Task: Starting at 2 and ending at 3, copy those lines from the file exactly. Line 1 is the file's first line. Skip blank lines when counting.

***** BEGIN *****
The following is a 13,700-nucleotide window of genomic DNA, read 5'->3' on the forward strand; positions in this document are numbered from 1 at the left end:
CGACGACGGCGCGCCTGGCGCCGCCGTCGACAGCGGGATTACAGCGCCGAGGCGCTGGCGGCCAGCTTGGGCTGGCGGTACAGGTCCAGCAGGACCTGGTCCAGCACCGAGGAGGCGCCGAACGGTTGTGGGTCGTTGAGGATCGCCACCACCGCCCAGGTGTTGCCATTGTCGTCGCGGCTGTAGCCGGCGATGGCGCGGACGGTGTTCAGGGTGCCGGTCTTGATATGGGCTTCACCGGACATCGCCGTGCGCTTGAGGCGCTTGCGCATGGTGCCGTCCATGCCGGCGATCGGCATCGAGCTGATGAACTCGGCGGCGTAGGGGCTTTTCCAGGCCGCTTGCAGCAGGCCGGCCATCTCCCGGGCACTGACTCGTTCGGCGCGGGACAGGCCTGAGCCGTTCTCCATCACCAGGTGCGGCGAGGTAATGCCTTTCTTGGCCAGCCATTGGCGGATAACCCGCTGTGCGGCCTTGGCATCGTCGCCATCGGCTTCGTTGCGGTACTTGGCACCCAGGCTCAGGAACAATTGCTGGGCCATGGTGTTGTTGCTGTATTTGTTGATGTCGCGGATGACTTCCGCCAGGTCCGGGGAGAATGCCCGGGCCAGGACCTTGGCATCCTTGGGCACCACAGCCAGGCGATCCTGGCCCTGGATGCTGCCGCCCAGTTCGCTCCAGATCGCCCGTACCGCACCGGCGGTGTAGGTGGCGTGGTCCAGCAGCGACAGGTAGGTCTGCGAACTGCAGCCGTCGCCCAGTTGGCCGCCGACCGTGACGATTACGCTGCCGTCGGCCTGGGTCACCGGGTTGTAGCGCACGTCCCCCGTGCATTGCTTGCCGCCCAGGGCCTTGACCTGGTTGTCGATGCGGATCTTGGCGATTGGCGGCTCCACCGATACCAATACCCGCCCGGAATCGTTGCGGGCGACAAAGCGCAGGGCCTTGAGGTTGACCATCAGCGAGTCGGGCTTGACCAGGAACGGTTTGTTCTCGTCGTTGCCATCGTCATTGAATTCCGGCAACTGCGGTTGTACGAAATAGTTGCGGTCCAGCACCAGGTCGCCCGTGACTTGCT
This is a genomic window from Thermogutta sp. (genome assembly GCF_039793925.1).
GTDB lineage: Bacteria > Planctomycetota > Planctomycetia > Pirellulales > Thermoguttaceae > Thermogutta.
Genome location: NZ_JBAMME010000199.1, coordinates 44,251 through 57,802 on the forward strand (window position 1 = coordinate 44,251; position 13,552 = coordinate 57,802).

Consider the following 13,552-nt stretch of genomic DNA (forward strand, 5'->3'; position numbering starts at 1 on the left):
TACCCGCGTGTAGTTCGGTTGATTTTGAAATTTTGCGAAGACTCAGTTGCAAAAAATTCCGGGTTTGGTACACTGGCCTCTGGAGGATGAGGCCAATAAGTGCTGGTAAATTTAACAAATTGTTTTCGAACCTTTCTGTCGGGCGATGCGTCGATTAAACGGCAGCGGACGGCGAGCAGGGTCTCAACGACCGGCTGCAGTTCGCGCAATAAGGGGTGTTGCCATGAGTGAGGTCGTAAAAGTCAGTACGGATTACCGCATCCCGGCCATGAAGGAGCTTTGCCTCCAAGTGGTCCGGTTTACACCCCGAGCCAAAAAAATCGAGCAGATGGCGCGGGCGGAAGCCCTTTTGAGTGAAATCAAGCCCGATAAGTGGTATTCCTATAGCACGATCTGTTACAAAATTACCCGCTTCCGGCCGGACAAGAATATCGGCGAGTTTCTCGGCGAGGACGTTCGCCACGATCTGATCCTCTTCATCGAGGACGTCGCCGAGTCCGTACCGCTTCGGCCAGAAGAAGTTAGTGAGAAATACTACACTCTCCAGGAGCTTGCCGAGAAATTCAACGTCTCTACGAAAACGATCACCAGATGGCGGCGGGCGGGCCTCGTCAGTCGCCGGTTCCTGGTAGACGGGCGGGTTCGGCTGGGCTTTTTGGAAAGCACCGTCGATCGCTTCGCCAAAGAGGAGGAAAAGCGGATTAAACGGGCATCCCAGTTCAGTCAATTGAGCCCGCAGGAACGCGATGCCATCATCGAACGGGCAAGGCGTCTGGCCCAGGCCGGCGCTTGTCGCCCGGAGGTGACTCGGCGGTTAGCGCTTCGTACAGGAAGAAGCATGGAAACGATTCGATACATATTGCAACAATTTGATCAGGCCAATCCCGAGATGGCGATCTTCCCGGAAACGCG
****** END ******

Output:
CGACGACGGCGCGCCTGGCGCCGCCGTCGACAGCGGGATTACAGCGCCGAGGCGCTGGCGGCCAGCTTGGGCTGGCGGTACAGGTCCAGCAGGACCTGGTCCAGCACCGAGGAGGCGCCGAACGGTTGTGGGTCGTTGAGGATCGCCACCACCGCCCAGGTGTTGCCATTGTCGTCGCGGCTGTAGCCGGCGATGGCGCGGACGGTGTTCAGGGTGCCGGTCTTGATATGGGCTTCACCGGACATCGCCGTGCGCTTGAGGCGCTTGCGCATGGTGCCGTCCATGCCGGCGATCGGCATCGAGCTGATGAACTCGGCGGCGTAGGGGCTTTTCCAGGCCGCTTGCAGCAGGCCGGCCATCTCCCGGGCACTGACTCGTTCGGCGCGGGACAGGCCTGAGCCGTTCTCCATCACCAGGTGCGGCGAGGTAATGCCTTTCTTGGCCAGCCATTGGCGGATAACCCGCTGTGCGGCCTTGGCATCGTCGCCATCGGCTTCGTTGCGGTACTTGGCACCCAGGCTCAGGAACAATTGCTGGGCCATGGTGTTGTTGCTGTATTTGTTGATGTCGCGGATGACTTCCGCCAGGTCCGGGGAGAATGCCCGGGCCAGGACCTTGGCATCCTTGGGCACCACAGCCAGGCGATCCTGGCCCTGGATGCTGCCGCCCAGTTCGCTCCAGATCGCCCGTACCGCACCGGCGGTGTAGGTGGCGTGGTCCAGCAGCGACAGGTAGGTCTGCGAACTGCAGCCGTCGCCCAGTTGGCCGCCGACCGTGACGATTACGCTGCCGTCGGCCTGGGTCACCGGGTTGTAGCGCACGTCCCCCGTGCATTGCTTGCCGCCCAGGGCCTTGACCTGGTTGTCGATGCGGATCTTGGCGATTGGCGGCTCCACCGATACCAATACCCGCCCGGAATCGTTGCGGGCGACAAAGCGCAGGGCCTTGAGGTTGACCATCAGCGAGTCGGGCTTGACCAGGAACGGTTTGTTCTCGTCGTTGCCATCGTCATTGAATTCCGGCAACTGCGGTTGTACGAAATAGTTGCGGTCCAGCACCAGGTCGCCCGTGACTTGCT
This is a genomic window from Thermogutta sp. (genome assembly GCF_039793925.1).